A diffuse light source will cause a blurring of boundaries between light and dark sections. It is desirable that these boundaries be blurred because features with very sharp edges will yield non-diffuse light with a diffraction pattern such as the bull's-eye or ringed pattern as shown in FIG. 7B. Alternatively, if a suitably diffuse light source is not available, there are several other ways to obtain feature blurring. One way is to make successive generation masters from the first generation master to eliminate the sharp edges of the features. Alternatively, the imagesetter can be adjusted to be slightly out of focus. Another possible way to blur feature edges is by linear chemical processing of the film and/or of the photoresist. Linear processing involves shifting the strength of the developer such that a linear variation between black and white is obtained.

B. Recording Film in a Standard Laser Recording Setup

In a second embodiment using film, a master according to the present invention is made by using the recording setup of FIG. 10 but recording the speckle on a semiconductor flat film 31 such as 8E56 millimask, in place of the photoresist/glass plate of FIG. 1. The film may be exposed with coherent light, such as laser light from laser 28, and passed through a diffuser 30. Because the film 31 is so sensitive, only several seconds of exposure are required as opposed to many minutes in the case of photoresist. The resulting film may be utilized as a mask in a standard contact copy process as was seen in FIG. 9 to copy the features onto a photoresist plate by exposure to incoherent ultraviolet light in the manner described above. Since the millimask film is in physical contact with the photoresist by a vacuum or clamping means, the exposure time can be as long as necessary without concern for stability problems encountered in prior art methods. Consequently, extremely long exposure times may be used making it possible to record deep aspect ratio structures in the photoresist.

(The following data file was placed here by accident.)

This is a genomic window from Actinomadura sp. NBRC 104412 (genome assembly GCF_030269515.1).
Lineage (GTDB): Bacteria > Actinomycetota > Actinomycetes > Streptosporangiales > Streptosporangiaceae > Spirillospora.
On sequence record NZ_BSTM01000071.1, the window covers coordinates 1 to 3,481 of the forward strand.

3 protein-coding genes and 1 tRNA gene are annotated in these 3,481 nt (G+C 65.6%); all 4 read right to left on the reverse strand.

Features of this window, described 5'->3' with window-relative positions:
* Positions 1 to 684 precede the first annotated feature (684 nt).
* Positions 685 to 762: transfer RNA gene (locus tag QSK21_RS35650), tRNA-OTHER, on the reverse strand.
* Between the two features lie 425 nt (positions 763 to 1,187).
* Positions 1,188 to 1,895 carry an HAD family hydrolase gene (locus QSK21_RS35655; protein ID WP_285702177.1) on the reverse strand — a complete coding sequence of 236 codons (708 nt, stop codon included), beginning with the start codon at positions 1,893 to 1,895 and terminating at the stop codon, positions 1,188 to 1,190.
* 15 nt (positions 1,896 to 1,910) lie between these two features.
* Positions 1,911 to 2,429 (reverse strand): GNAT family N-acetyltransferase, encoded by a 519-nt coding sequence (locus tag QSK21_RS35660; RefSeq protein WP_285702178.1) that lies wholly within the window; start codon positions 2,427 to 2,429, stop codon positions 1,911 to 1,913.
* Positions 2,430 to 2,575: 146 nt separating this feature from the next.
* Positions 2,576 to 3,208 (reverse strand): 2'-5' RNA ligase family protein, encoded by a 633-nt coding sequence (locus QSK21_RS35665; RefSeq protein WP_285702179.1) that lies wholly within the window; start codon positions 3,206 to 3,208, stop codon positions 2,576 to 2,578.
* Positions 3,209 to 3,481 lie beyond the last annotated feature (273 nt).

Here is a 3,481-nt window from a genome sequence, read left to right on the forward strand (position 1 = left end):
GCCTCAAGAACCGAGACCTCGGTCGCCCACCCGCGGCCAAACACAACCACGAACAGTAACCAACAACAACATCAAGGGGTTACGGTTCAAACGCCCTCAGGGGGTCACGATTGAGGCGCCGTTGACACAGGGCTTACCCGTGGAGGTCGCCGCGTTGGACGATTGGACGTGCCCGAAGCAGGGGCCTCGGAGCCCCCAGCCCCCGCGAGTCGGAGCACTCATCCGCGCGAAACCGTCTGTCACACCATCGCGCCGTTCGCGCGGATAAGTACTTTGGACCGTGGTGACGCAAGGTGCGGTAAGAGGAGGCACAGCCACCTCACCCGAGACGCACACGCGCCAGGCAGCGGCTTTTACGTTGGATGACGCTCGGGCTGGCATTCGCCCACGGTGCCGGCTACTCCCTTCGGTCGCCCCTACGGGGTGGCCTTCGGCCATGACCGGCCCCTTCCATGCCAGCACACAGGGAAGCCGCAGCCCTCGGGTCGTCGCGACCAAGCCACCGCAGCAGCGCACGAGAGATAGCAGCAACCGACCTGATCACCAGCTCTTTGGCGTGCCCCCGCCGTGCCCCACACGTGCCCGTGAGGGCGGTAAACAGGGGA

C. Photo Reduction of Film

Using the contact copying methods described above in sections A and B, there will always be a 1:1 correspondence in size between the film negative and the photoresist covered plate. Feature sizes of less than about 5 microns are difficult to achieve using simple contact copying techniques. For dots smaller than 4 microns, a photoreduction technique may be used as shown in FIG. 11. First, an exposed film 32 is created using the techniques above or other suitable techniques. The film is then developed and placed in a standard photoreduction camera 34 to reduce the size of the dots recorded on the film. The film may then be contact copied onto photoresist or the like as shown in FIG. 9. Additionally, the reduced film may then be used as a mask in a stepper as seen in FIG. 12 to expose a second film which is reduced (or enlarged) yet again. The second film may then be contact copied onto photoresist or the like. Alternatively the stepper, with the first or second film as a mask, could be used to expose photoresist by stepping the film along discrete portions of the photoresist and exposing the photoresist at each step. As seen in FIG. 12, a stepper consists of an ultraviolet light source 36 with a shutter, a large mask 37, typically five times actual size, a 5× reduction lens 38 and a precision x-y movable stage 40. The photoresist 39 is placed on the stage and the stage is then moved and the shutter opened to expose selected areas of the photoresist to the UV light in “steps” through the mask 37.